However, mean transvalvular gradients were significantly lower in the ACURATE neo group: 9.3±3.9mmHg vs. 14.5±5.5mmHg for SAPIEN 3 (p<0.001). This meant that the effective orifice area was significantly larger with ACURATE neo (0.96±0.3cm2/m2 vs. 0.8±0.2cm2/m2 for SAPIEN 3 patients; p=0.002). “Consequently, prosthesis-patient mismatch occurred significantly more often in the SAPIEN 3 group (41% for ACURATE neo vs. 67% for SAPIEN 3; p=0.002) and was classified as severe in 3% of ACURATE neo patients and in 22% of SAPIEN 3 patients (p=0.004),” the authors report.
ACURATE neo is a supra-annular valve rather than an intra-annular valve, and this may explain why it is associated with a lower rate of prosthesis-patient mismatch. Hengstenberg comments: “SAPIEN 3 is an intra-aortic valve, meaning the main valve is exactly the height of the annulus; ACURATE neo is a supra-annular valve, so the valve is above the annulus. If you have a small annulus to start with [as in Mauri et al’s study] and you put in an intra-annular valve in there, you always end up with a higher gradient.” He adds that higher gradient rates—associated with prosthesis-patient mismatch—are “often linked to a less favourable outcome for the patient”. Mauri et al, in their conclusion, comment: “Whether prosthesis-patient mismatch after TAVI translates into decreased prosthesis durability and impaired long-term outcomes remains to be elucidated. However, the results emphasise the need of careful prosthesis selection in each individual patient.”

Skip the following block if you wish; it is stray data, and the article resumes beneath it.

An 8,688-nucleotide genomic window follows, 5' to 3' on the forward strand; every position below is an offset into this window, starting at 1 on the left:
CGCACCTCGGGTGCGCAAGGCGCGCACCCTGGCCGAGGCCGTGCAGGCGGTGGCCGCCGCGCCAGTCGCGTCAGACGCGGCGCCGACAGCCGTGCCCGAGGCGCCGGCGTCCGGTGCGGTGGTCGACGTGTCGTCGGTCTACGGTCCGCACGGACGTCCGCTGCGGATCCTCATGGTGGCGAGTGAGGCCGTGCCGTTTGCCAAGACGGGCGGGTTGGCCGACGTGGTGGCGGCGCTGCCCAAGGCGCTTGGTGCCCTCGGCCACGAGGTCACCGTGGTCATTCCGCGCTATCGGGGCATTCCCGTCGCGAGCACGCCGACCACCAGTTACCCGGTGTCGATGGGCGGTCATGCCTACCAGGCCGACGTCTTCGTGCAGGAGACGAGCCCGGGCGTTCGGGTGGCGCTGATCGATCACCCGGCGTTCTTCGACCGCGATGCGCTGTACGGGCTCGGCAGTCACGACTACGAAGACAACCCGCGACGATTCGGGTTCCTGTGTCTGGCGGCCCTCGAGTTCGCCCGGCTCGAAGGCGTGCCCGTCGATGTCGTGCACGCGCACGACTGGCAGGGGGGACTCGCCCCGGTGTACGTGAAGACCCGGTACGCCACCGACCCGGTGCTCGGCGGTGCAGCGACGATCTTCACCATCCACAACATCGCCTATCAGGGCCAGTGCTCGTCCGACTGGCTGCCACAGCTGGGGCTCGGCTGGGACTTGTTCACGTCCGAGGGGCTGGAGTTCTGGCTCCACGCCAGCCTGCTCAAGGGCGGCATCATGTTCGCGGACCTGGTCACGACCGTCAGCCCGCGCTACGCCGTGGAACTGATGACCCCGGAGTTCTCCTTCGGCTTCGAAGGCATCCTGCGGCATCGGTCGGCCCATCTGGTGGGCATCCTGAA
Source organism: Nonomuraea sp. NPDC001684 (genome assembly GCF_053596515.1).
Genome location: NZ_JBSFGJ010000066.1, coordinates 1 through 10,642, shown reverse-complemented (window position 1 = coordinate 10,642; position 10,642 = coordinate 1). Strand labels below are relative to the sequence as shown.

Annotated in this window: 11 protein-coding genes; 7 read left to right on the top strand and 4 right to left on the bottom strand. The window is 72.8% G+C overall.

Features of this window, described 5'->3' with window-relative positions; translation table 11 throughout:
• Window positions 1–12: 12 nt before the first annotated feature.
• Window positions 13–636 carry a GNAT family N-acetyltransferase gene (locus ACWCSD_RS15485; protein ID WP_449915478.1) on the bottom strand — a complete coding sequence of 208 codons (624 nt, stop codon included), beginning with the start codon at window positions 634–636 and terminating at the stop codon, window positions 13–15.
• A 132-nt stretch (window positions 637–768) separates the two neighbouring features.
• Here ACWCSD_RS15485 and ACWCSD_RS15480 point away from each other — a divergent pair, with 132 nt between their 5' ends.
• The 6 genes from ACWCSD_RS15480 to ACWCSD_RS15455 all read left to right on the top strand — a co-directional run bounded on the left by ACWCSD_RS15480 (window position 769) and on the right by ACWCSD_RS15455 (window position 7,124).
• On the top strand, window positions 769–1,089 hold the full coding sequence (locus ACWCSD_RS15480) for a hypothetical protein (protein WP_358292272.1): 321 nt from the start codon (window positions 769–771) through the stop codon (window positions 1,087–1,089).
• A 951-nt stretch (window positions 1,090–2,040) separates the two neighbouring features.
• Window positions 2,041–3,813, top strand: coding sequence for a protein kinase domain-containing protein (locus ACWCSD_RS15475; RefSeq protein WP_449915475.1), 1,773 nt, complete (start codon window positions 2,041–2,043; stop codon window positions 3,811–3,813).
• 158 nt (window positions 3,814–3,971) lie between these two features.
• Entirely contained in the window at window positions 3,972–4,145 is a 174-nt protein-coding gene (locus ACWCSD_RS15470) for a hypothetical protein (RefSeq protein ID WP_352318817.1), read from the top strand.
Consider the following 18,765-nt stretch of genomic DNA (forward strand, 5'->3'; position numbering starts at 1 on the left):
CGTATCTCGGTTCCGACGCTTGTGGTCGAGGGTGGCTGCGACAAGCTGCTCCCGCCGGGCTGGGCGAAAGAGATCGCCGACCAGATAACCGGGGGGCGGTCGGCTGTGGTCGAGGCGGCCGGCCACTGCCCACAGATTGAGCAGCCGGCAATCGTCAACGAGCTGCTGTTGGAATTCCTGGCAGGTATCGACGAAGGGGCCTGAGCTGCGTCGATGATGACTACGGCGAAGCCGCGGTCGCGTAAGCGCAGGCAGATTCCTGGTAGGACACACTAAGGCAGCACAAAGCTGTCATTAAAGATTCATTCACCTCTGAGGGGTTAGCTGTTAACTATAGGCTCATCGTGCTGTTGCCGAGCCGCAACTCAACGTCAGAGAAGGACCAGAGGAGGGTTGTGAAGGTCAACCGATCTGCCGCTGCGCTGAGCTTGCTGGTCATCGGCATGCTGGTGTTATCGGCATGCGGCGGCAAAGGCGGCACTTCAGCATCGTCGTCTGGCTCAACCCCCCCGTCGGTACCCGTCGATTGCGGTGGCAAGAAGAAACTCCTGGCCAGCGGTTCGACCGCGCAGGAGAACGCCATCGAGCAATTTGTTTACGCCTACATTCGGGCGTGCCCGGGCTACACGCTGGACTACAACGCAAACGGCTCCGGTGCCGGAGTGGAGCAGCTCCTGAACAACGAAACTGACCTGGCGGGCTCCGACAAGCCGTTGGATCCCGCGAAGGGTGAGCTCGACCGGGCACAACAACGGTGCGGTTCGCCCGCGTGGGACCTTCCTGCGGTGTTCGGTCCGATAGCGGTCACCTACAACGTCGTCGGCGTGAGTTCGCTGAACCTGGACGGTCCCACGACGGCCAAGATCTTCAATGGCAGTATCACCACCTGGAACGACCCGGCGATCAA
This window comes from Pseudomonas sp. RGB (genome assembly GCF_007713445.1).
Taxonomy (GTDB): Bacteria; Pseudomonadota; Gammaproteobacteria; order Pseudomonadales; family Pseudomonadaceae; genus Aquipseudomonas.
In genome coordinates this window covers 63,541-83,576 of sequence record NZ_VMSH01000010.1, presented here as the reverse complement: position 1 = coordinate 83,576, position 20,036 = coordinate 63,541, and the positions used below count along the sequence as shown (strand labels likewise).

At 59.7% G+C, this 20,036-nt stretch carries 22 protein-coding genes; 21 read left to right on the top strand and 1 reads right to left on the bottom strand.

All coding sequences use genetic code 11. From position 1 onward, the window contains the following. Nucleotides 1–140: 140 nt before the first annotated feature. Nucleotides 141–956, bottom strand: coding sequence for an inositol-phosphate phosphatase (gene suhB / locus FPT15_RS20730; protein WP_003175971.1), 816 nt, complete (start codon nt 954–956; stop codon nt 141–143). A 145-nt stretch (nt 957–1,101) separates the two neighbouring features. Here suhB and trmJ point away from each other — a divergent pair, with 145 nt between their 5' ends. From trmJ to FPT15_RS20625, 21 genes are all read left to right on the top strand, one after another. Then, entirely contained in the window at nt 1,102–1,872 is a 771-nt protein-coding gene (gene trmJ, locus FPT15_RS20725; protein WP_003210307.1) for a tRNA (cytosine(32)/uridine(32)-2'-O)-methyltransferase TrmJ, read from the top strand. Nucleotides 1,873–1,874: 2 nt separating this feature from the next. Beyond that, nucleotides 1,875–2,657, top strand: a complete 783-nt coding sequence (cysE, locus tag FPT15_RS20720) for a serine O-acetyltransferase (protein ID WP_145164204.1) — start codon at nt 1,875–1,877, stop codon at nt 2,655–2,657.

In a second multicentre study comparing ACURATE neo with SAPIEN 3 in a propensity-matched analysis,3 data showed comparable safety and efficacy results for both valves with similar rates of all-cause mortality at 30 days. However, ACURATE neo, was associated with significantly lower rates for permanent pacemaker implantation and elevated gradients; the rate of paravalvular leak was higher with ACURATE neo. Study investigators Oliver Husser (Technical University Munich, Munich, Germany) and colleagues report: “In a propensity-matched comparison, we found equivalent rates of devices failure and the early safety composite endpoint with ACURATE neo and SAPIEN 3.”